Yet, despite evidence that cannabis doesn’t impede substance abuse treatment, but can actually improve quality of life for a recovering addict, AA still views it as a harmful "drug." The medical community's understanding of addiction was still fairly underdeveloped when AA was founded in 1935; its rigid guidelines put into place back then have not been backed by modern science.

One meta-analysis of controlled studies around the efficacy of AA found that involvement in a 12-step program can be worse than no involvement in any program, while another study found that attending Narcotics Anonymous and AA frequently after receiving treatment can see better outcomes. Because of the anonymous nature, outcomes can be difficult to measure, but in the studies that do exist, the element of self-reporting and motivation play a strong role.

While a handful of alternative rehabs utilize PAT, to date Greener Pastures is the only one using a cannabis and kratom combination. High Sobriety, a cannabis-inclusive therapy program, stresses that abstinence and a strict 30-day timeline don't work for the majority of patients. Limited research exists about PAT, but it does show promise as a safe alternative to potentially lethal pharmaceuticals.

Gullikson says that GPR's gentle, PAT approach has seen success with a variety of conditions: alcohol use disorder, as well as methadone, methamphetamine, benzodiazepine and crack-cocaine abuse. Using their proprietary botanical blends which include broad-spectrum CBD-based tinctures, capsules and oils that are blended with herbs like kratom, chamomile, and kava, GPR created four substance-specific recovery programs for patients: Opioid Recovery, Meth/Cocaine Recovery, Benzo/Alcohol Recovery, and Pharma Recovery.

“We would have family dinners, [bon]fires, group conversations, group yoga, and art projects we did together," says Jordan Anderson, a patient who found GPR to treat severe opiate withdrawal following a series of painful surgeries. She says the customized approach made her feel at "home." Anderson says that kratom helped her greatly with withdrawals, and now she barely takes it because she tapered off over time.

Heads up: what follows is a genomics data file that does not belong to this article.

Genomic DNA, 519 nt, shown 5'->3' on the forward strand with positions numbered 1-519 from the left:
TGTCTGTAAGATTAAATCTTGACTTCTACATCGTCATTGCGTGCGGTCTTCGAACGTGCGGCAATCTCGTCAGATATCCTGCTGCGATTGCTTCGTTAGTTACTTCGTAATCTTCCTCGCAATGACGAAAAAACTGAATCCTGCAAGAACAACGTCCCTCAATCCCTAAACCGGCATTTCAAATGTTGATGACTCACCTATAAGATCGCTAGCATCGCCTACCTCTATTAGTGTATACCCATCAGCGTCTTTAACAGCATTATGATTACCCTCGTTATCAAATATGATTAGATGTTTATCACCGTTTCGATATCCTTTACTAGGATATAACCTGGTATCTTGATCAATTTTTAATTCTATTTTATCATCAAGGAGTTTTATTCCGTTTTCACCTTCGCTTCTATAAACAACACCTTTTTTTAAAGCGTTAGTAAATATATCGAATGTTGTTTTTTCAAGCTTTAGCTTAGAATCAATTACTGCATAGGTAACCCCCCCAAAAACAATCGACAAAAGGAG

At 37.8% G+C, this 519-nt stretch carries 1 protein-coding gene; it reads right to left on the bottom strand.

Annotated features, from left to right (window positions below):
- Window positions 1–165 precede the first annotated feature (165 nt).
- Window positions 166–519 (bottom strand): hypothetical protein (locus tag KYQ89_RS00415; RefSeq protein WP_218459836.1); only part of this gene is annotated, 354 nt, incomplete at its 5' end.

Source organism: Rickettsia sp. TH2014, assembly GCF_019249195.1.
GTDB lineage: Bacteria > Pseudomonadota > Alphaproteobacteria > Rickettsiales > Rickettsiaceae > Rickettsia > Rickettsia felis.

But as with anything that challenges the status quo, GPR has its critics. Dr. Mark Publicker, who runs a medication-assisted addiction recovery clinic (focusing on suboxone and methadone) in Portland, Maine, referred to GPR's use of kratom and cannabis as “harmful nonsense” unfounded in valid substance abuse research.

In response to this type of criticism, Gullikson is partnering with research institutions like University of New England, University of Rochester, and University of British Columbia to launch a three-year human observational study to collect data on the effects, benefits, and long-term outcomes of PAT for addiction recovery. Moreover, she is working to make addiction recovery more accessible with an in-home service called Hope Chest (which, however, does not include medical cannabis).

The Hope Chest offers a patient the ability to get treatment at home, with a box offering their proprietary formulas (Halcyon, Zenbrine, Allay, Eunoia, Orenda) and wellness packs that include items like journals and yoga mats. Offering 30, 60, and 90 day options, this remote program offers a more affordable and accessible option for those who can’t take time off work. Additionally, GP offers Hope Chest subscribers telemedicine sessions, an online peer support group, a community support app, 24/7 telephone support, and one on one recovery coaching.

“To add to the confusion — this idea that addiction recovery and sobriety hinges only on complete abstinence from substance use — people who are struggling with addiction are prescribed cocktails of medication," says Marissa Fratoni, registered cannabis nurse. "So they've traded one set of drugs and substances for another that is prescribed. Often, these cocktails are just as debilitating and disabling as the patient's drug(s) of choice.”

Devoid of the same side effects that come along with pharmaceuticals, cannabis can sub in, while still treating the same indications. “One of the main aspects of cannabis that is different from conventional treatment substances is that, when used in a therapeutic way, it can actually empower a person to cope with stressors, improve awareness for one's condition, and improve motivation for healing," Fratoni says. "Such empowerment is necessary for a person to heal from addiction, thereby improving sobriety outcomes.”